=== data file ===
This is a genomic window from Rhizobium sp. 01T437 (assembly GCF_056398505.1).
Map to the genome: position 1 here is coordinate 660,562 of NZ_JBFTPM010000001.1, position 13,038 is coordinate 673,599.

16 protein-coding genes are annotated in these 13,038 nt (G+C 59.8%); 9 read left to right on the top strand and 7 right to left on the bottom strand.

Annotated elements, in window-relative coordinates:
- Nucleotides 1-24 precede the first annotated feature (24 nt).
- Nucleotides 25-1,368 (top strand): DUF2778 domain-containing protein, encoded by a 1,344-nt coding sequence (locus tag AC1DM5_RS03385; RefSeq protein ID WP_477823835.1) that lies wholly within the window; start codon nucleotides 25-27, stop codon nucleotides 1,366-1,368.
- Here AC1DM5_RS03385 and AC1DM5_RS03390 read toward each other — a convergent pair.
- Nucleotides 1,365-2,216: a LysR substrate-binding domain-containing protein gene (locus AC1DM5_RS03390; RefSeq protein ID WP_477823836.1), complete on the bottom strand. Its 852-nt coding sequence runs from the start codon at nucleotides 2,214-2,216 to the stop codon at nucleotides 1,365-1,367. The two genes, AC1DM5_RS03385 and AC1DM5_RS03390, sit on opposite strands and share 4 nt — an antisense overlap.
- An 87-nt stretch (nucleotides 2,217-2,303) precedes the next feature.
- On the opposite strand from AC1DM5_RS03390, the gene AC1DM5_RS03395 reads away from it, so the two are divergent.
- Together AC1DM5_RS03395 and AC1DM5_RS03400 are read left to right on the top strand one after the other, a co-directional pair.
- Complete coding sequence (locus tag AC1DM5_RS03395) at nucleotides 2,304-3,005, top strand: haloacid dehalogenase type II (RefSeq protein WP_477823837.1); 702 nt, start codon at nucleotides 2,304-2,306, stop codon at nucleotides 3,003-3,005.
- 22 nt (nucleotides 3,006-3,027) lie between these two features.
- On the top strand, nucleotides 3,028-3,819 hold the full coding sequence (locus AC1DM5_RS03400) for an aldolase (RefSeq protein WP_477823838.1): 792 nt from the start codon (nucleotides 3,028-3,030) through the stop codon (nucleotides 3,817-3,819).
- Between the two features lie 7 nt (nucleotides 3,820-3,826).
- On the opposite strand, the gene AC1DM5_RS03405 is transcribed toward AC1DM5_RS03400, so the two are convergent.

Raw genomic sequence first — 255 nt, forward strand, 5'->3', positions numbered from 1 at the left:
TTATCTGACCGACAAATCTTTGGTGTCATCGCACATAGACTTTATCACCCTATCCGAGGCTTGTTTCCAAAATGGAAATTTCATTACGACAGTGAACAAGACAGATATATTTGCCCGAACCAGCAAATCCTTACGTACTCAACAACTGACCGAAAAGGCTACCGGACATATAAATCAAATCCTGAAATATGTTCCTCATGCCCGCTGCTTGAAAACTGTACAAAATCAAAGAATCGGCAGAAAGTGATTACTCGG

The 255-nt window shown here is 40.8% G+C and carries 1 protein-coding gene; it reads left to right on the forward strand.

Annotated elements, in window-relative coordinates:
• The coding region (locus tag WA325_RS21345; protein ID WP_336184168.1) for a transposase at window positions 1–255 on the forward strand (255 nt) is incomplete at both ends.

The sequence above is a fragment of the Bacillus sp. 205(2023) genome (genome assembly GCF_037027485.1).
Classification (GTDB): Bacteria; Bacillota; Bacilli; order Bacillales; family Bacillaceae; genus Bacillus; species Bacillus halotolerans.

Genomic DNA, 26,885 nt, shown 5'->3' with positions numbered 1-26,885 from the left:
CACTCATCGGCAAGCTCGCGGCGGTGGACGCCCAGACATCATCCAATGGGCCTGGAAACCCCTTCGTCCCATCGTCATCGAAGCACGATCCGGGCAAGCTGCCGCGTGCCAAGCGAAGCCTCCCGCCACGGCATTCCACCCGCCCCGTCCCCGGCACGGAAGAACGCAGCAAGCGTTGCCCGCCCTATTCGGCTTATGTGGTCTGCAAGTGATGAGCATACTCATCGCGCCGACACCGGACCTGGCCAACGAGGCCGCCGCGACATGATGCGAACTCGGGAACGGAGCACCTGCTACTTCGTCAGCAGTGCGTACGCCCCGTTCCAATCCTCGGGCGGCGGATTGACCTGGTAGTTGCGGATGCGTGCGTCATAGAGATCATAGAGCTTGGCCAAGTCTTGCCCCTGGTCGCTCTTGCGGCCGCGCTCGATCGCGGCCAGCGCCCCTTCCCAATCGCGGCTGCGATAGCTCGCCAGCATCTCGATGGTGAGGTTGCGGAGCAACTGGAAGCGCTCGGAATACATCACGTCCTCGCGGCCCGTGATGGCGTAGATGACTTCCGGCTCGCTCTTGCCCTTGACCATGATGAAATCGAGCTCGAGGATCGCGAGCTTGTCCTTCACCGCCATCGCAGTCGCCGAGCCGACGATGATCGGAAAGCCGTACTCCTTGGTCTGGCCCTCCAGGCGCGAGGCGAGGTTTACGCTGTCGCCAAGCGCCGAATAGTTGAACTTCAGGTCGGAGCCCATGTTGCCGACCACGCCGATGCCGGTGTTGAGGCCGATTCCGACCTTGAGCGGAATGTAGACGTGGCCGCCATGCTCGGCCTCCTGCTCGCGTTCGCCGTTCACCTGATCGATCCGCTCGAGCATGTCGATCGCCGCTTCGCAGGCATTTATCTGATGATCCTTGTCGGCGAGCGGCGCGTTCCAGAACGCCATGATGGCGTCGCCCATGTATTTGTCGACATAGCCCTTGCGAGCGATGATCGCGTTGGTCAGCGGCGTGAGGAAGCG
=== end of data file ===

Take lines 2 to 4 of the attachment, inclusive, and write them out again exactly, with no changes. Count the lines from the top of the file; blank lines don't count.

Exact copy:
Map to the genome: position 1 here is coordinate 660,562 of NZ_JBFTPM010000001.1, position 13,038 is coordinate 673,599.

16 protein-coding genes are annotated in these 13,038 nt (G+C 59.8%); 9 read left to right on the top strand and 7 right to left on the bottom strand.

Annotated elements, in window-relative coordinates: